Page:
Manipulating biotic and abiotic factors to enhance the remediation of agri-industrial wastewater in pilot-scale constructed wetlands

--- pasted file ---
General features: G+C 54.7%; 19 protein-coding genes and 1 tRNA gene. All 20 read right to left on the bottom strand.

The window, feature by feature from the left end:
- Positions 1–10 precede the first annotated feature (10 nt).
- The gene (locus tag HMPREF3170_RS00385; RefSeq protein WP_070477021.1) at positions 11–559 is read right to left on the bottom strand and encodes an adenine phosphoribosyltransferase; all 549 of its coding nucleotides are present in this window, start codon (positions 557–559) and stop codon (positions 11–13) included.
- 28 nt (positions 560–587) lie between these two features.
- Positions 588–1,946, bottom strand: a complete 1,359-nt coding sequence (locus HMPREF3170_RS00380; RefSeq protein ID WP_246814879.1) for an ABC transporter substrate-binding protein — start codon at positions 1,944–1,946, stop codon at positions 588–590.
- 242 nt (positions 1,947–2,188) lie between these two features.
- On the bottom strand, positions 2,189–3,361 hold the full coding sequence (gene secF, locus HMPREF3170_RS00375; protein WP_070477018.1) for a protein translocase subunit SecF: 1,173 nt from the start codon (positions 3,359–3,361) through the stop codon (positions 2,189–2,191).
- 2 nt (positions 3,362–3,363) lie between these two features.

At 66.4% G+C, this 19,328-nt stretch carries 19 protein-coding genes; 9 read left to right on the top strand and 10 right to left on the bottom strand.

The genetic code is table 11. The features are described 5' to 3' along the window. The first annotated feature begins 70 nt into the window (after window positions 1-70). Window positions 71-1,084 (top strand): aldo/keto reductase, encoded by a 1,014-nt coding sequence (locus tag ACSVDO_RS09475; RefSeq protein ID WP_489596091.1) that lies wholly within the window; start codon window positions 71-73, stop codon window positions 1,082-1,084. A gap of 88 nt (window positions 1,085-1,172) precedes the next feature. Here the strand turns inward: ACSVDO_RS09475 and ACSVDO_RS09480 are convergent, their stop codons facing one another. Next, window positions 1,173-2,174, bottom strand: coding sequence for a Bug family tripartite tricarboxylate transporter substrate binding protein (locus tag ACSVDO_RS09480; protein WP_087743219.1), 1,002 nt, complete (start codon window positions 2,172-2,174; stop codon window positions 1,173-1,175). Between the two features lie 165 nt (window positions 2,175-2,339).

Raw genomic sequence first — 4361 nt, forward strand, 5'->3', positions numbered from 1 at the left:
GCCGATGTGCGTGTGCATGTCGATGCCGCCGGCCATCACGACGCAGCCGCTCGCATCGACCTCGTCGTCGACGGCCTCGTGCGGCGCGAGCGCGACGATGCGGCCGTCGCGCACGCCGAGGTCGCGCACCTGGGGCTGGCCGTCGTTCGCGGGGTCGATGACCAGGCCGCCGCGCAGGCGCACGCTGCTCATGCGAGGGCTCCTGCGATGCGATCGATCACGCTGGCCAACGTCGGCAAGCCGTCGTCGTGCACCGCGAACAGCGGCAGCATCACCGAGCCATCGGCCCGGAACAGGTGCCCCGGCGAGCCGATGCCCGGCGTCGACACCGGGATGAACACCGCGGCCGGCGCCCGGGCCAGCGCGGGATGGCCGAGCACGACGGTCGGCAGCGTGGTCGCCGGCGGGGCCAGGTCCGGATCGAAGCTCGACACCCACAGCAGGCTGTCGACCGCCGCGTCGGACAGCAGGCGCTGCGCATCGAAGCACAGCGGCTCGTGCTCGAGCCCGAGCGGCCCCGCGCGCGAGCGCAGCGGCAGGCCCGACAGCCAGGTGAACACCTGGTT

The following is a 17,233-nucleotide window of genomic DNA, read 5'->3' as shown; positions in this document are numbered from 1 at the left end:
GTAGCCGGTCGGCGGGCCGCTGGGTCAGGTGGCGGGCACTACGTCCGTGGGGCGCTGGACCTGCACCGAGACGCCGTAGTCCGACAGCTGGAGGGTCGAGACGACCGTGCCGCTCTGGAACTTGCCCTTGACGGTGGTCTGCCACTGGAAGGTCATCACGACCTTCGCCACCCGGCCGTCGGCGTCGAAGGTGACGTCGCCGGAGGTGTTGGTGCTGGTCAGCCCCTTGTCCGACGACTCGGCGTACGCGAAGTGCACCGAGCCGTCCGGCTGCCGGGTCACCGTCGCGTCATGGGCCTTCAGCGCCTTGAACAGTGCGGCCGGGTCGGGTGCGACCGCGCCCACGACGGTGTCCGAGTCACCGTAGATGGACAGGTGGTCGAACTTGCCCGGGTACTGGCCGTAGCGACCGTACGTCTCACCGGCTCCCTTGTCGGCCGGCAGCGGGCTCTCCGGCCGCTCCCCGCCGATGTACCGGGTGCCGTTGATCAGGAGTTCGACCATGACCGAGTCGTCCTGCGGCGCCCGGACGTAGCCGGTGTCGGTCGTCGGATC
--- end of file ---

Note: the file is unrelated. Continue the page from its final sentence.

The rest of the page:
As a consequence of various cellar activities the wine industry produces copious volumes of potentially hazardous wastewater each year. South Africa is one of the top ten wine-producing countries, making the successful treatment of cellar effluent an important environmental obligation in this country. Constructed wetlands (CWs) are resilient to the seasonal input fluxes associated with agri-industrial waste and are ideal systems for the in-situ treatment of cellar effluent in small to medium-sized wineries not connected to municipal reticulation systems. In a project sponsored by the Water Research Commission of South Africa, a number of studies were undertaken to assess the remediation of winery wastewater and common components of winery wastewater in sand-filled pilot-scale constructed wetlands operated in batch mode. This thesis contains the results of three studies. The first study evaluated the temporal aspects of CW equilibration as a basis for future studies of system response to amendment. Microbial biomass and hydraulic conductivity values were monitored and microbial community fingerprints were obtained using denaturing gradient gel electrophoresis. The study showed that microbial community fingerprinting provides a valuable tool to assess the time-scales of microbial equilibration, which was found to be in the order of 100 days. In the second study, the biodegradation and mineralization of ethanol by acclimated and non-acclimated microbial populations in CWs were compared. By increasing the influent ethanol concentration at incremental intervals (incremental priming), the biodegradative capacity was significantly enhanced. At an influent COD concentration of 15 800 mg/L, no volatile fatty acids were detected in the effluent of an incrementally primed system and the maximum effluent COD measured was 180 mg/L. In contrast, an identical, unprimed system, amended with a lower concentration of COD (7587 mg/L), exhibited a maximum effluent COD concentration of 1 400 mg/L, with the metabolites butyrate and propionate accounting for up to 83% of the effluent COD. It was conclusively demonstrated that the use of incremental priming, together with the batch mode of operation enhanced long-term function of the CWs. In the third study, the removal of the phenolic component of winery wastewater was evaluated in CWs, as well as in sand columns and microcosms. It was found that at low influent phenolic concentrations in CWs, complete organic removal was accomplished, but at high concentrations, there was incomplete substrate removal and an accumulation of potentially toxic metabolites, including catechol. The sand provided a suitable substrate for the treatment of phenolic-laden waste, and both biotic (48%) and abiotic (52%) removal mechanisms effected the removal of model phenolics. Prior acclimation of microbial communities increased the biodegradation rate of phenolic acids significantly.